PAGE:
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Weekly Speculative Positions (as of June 06): Speculators Trimmed Exposure Ahead of Super Thursday


Swiss Franc

Speculators were net short CHF in January 2015, shortly before the end of the peg, with 26.4K contracts. Then again in December 2015, when they expected a Fed rate hike, with 25.5K contracts.

The biggest short CHF, however, happened in June 2007, when speculators were net short 80K contracts. Shortly after, the U.S. subprime crisis started. The carry trade against CHF collapsed.

The reverse carry trade in form of the Long CHF started and lasted - without some interruptions - until the peg introduction in September 2011.

In mid 2011, the long CHF trade became a proper carry trade - and not a reverse carry trade anymore - because investors thought that the SNB would hike rates earlier than the Fed.

CHF Speculative Positions

Last data as of June 06:

The net short CHF position has fallen from 18.5 short to 16.5K contracts short (against USD).

But the major movement was that speculators are net long the euro now and not the dollar any more. This implies that they are also long Euro against CHF.

Speculative Positions

Choose Currency

source: Oanda

In the CFTC reporting week that covered the US employment data and the run-up to Super Thursday that featured an ECB meeting, former FBI Director Comey’s testimony before the Senate Intelligence Committee, the UK election, speculators mostly reduced exposure in the foreign exchange futures market. We track 16 gross positions. Of these, all but three involved reducing exposures.

Speculators add to gross short sterling positions. It is the only short position of the eight currency future we follow that increased. It was minor adjustment, but the sign was notable. Speculators added 1.6k contracts to the gross short position, lifting it to 76.9k contracts. Incidentally, the bulls liquidated 5.4k gross long contracts, leaving 40.1kc contracts.

The gross long New Zealand dollar and Mexican peso futures were increased by speculators; 2.5k and 3.1k contracts respectively. The gross long Kiwi position stands at 19.3k contracts and the gross long peso position rose to 115.6k contracts.

Speculative positions were barely adjusted even if they were mostly in the same direction. Three quarters of the gross positions changed by 4k contracts or less. There were only two significant gross position adjustments (more than 10k contracts) and both were accounted for by the euro. The bulls trimmed 11.3k contracts leaving them long 164.9k contracts. The bears covered 12.5k contracts. A 90.9k gross short position remained.

Although the absolute adjustment was small, it was sufficient to turn the net speculative position in the Australian dollar futures net short for the first time in five months, and lift the net long peso position to its largest in three years. The speculators trimmed the gross long Aussie position by 4k contracts and covered a little less than a thousand previously sold contracts. This put the net speculative position short a hundred contracts. The net long position has fallen in every week here in Q2 after ending Q1 with a net long position of around 53k contracts.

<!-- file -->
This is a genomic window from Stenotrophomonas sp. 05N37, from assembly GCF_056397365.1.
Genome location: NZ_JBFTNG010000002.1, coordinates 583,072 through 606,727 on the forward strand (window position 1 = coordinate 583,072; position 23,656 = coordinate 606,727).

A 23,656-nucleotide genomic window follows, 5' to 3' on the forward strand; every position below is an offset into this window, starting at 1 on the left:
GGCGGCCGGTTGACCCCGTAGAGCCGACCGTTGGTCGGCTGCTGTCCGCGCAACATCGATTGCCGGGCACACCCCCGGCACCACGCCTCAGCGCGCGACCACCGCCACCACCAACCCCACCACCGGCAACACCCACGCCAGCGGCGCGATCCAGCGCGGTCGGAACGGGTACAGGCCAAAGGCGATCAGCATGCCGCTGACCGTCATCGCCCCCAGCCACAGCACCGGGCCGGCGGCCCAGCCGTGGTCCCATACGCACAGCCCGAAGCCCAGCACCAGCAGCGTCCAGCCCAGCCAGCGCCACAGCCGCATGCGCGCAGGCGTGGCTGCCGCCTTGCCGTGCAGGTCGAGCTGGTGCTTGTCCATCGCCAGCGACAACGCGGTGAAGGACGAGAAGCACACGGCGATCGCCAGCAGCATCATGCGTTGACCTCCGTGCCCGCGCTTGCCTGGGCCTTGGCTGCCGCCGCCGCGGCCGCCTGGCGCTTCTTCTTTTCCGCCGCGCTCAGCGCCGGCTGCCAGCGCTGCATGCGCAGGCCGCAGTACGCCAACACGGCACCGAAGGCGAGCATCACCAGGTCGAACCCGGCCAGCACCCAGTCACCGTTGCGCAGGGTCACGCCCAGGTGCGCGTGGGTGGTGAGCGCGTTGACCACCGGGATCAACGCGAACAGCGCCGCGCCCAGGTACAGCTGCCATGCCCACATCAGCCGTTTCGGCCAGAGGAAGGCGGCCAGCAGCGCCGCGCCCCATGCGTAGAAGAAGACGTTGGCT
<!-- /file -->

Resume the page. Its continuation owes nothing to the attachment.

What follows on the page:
Meanwhile, the peso bulls are very much in the driver’s seat. They added another 3.1k contracts to the gross long position, which stands at 115.6k contracts. The bears felt the heat and covered another 6.7k contracts, leaving a gross short position of 30.8k contracts. The net long position increased to 84.8k contracts and is the largest among the currency futures. Indeed with the turn in the Aussie, of the eight currency futures were track, speculators are only net long (net short dollars) against the peso and euro.

The reporting period ended on the day when US 10-year Treasury yields recorded the low for the year near 2.13%. The speculative positioning suggest the bulls were getting tired. They added only 1.4k contracts to their gross long position. It stands at 878.9k contracts (each one with a notional value of $100,000). The bears are picking a top in the note. They shorted another 47.5k contracts, giving a gross short position of 666.8k contracts. The net long position was reduced to 212.1k contracts form 258.2k. It is the second week it has fallen after peaking near 362k contracts.

The price of oil was a down draft. The recent peak was at $52 on May 25 for the July light sweet contract. It fell to about $46.75 by the end of the reporting period, and fell to $45.20 subsequently. Oil bulls were not discouraged, they bought into weakness. They took advantage of the retreat to accumulate another 29.3k contracts, giving them 624.9k contracts. The bears pushed the trend and added 20.6k contracts to their gross short position, now 242.4k contracts. The net long position rose by 8.7k contracts to 382.5k (each contract representing 1000 barrels).

6-Jun Commitment of Traders
Net Prior Gross Long Change Gross Short Change
Euro 74.0 72.9 164.9 -11.3 90.9 -12.5
Yen -55.0 -52.3 39.7 -3.7 94.8 -0.9
Sterling -36.7 -29.7 40.1 -5.4 76.9 1.6
Swiss Franc -16.6 -18.5 6.8 -2.0 23.3 -3.9
C$ -94.5 -98.2 26.5 -2.8 121.0 -0.9
A$ -0.1 3.1 39.1 -4.0 39.2 -0.9
NZ$ -1.8 -5.5 19.3 2.5 21.1 -1.3
Mexican Peso 84.8 75.0 115.6 3.1 30.8 -6.7
US Treasuries  212.1 166  878.9 1.4  666.8  47.5
Crude Oil  382.5 391.2  624.9  29.3  242.4  20.6
(CFTC, Bloomberg) Speculative positions in 000’s of contracts

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George Dorgan
George Dorgan (penname) predicted the end of the EUR/CHF peg at the CFA Society and at many occasions on and on this blog. Several Swiss and international financial advisors support the site. These firms aim to deliver independent advice from the often misleading mainstream of banks and asset managers. George is FinTech entrepreneur, financial author and alternative economist. He speak seven languages fluently.
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